The committee also opened disciplinary proceedings against the federations of Argentina and Croatia for crowd disturbances during Croatia’s 3-0 win Thursday at Nizhny Novgorod.

Low: Germany survived “a thriller full of emotion”

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At 1-0 down, they were headed for elimination in the group stage (with a game still to play); once level at 1-1, they faced yet a steep hill to climb on the final day of the group stage; after Toni Kroos scored his stunning 94th-minute winner, Joachim Low could finally exhale and imagine himself managing the German national team for another day.

[ MORE: Latest 2018 World Cup news ] 

Saturday’s 2-1 victory over Sweden at the 2018 World Cup was, for most intents and purposes, a worrying performance for the defending world champions. Fortunately for Low and Co., the one place in which their comeback dramatic victory was a raging success is the only one that matters: the Group F table, where Die Mannschaft currently (somehow) sit second and control their own destiny — quotes from the BBC:

“This was a thriller, full of emotion, right up until the final whistle. Brandt hit the goal post just three minutes before the end too. We took out a defensive player and brought on an attacking player because we knew had to bring on everything we had to turn it round.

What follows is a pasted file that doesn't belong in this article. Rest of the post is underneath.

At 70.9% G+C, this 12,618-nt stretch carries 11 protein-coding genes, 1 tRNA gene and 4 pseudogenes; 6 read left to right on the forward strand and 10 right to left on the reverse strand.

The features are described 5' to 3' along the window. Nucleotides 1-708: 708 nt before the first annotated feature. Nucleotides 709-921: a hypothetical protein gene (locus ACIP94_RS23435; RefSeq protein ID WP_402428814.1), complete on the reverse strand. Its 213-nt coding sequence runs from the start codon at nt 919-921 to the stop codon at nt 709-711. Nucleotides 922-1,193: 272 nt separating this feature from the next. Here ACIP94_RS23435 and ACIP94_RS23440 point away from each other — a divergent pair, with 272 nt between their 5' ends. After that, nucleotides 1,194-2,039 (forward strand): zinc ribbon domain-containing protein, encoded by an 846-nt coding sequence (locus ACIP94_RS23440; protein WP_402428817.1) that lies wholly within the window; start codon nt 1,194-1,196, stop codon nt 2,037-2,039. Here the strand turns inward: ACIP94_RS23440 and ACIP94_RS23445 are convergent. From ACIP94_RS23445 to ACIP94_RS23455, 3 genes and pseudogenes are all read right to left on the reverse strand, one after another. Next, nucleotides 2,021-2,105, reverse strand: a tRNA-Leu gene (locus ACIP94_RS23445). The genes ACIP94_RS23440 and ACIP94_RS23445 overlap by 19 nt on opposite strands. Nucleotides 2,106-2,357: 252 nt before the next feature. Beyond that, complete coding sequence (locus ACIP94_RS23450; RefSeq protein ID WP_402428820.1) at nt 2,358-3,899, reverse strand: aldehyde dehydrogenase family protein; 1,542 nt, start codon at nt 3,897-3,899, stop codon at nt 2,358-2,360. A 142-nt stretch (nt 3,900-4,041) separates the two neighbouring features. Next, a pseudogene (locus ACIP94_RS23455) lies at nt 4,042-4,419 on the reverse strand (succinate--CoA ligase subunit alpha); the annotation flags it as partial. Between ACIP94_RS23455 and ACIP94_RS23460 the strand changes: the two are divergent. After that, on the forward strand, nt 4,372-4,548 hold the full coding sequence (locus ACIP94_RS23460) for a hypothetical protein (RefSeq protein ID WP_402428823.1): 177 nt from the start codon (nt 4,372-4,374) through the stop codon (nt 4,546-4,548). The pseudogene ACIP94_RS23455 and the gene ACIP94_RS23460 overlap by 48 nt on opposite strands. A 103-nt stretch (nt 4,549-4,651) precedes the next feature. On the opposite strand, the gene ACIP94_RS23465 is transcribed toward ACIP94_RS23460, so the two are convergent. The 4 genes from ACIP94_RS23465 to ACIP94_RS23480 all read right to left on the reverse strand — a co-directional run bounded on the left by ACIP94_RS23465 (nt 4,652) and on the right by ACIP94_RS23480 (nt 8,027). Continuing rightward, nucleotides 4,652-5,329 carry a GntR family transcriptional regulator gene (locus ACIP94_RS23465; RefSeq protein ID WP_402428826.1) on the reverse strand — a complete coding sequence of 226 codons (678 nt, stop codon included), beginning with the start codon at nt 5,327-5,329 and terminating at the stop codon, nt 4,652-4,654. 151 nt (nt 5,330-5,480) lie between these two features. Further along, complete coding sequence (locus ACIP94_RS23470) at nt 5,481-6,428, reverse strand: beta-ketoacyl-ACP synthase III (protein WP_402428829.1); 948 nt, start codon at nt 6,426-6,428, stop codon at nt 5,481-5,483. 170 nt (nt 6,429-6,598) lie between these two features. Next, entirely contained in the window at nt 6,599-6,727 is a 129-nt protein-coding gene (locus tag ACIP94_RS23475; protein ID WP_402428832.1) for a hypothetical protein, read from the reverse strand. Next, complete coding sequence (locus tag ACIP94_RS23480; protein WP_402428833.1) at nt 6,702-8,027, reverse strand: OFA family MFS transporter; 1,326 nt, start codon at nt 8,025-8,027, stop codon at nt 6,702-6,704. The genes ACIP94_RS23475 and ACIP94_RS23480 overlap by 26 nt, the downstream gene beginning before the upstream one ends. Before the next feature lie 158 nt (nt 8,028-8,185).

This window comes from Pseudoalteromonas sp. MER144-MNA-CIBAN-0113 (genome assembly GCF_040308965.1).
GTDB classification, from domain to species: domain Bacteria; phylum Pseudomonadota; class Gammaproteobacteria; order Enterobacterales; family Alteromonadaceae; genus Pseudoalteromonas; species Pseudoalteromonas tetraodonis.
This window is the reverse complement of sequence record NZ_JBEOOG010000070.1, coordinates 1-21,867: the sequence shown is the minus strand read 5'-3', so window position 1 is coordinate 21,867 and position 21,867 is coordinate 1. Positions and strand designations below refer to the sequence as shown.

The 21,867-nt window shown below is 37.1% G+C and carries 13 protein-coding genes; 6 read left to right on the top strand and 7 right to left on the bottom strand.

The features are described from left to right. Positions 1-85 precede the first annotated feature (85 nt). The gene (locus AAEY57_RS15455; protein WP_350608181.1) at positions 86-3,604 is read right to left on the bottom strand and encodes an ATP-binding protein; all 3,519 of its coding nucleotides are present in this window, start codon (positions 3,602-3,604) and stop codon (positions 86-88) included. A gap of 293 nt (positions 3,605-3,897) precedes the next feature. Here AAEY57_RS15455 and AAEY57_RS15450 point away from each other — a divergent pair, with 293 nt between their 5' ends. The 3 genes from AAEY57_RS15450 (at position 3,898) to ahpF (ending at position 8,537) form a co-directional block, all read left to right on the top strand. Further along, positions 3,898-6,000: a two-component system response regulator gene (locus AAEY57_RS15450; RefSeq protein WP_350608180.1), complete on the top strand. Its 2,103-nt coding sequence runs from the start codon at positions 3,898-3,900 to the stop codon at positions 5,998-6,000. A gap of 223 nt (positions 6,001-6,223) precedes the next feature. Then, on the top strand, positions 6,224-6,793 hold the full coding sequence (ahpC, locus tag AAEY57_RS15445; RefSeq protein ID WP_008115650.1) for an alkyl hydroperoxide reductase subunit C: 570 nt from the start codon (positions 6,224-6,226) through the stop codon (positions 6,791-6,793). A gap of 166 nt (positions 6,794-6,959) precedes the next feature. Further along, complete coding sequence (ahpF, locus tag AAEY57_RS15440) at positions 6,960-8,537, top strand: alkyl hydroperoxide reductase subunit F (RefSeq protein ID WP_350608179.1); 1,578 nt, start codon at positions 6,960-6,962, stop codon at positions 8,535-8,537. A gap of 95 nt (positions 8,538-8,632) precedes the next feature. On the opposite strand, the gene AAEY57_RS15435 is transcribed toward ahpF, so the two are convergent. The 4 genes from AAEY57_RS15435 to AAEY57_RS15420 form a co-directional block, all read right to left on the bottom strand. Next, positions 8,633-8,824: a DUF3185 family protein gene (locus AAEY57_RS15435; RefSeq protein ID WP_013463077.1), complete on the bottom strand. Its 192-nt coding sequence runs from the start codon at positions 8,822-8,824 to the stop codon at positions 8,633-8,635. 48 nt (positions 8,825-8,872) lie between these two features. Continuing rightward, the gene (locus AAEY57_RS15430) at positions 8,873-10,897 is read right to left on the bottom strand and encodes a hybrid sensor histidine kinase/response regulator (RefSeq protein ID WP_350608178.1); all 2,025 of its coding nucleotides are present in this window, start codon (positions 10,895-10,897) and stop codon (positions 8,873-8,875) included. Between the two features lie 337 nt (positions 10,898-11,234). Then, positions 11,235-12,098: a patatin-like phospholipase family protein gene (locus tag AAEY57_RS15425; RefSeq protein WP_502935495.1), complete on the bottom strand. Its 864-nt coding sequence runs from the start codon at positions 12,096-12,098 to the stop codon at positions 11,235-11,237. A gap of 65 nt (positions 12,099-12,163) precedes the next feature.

“We had a couple of great chances — Mario Gomez’s header being one of them. The last couple of minutes were full of drama but those matches exist in football. We’ve had these situations in other tournaments as well. For the viewers that’s part of the attractiveness of football.”

“Something I did appreciate today was that we didn’t lose our nerve, we didn’t panic after going a goal down. We kept a level head and said we needed to make quick passes and tire the Swedes out to open up spaces.

“We didn’t score a couple of good chances but we never lost hope we could win the match and I think the goal scored in stoppage time had a bit of luck involved but it did show the belief we had in ourselves.”

There’s still plenty of work to do for one of the most popular pre-tournament favorites — there’s a little matter of needing to beat, or at the very least, match Sweden’s result against Mexico — but that can wait until tomorrow, because Saturday unexpectedly became all about survival.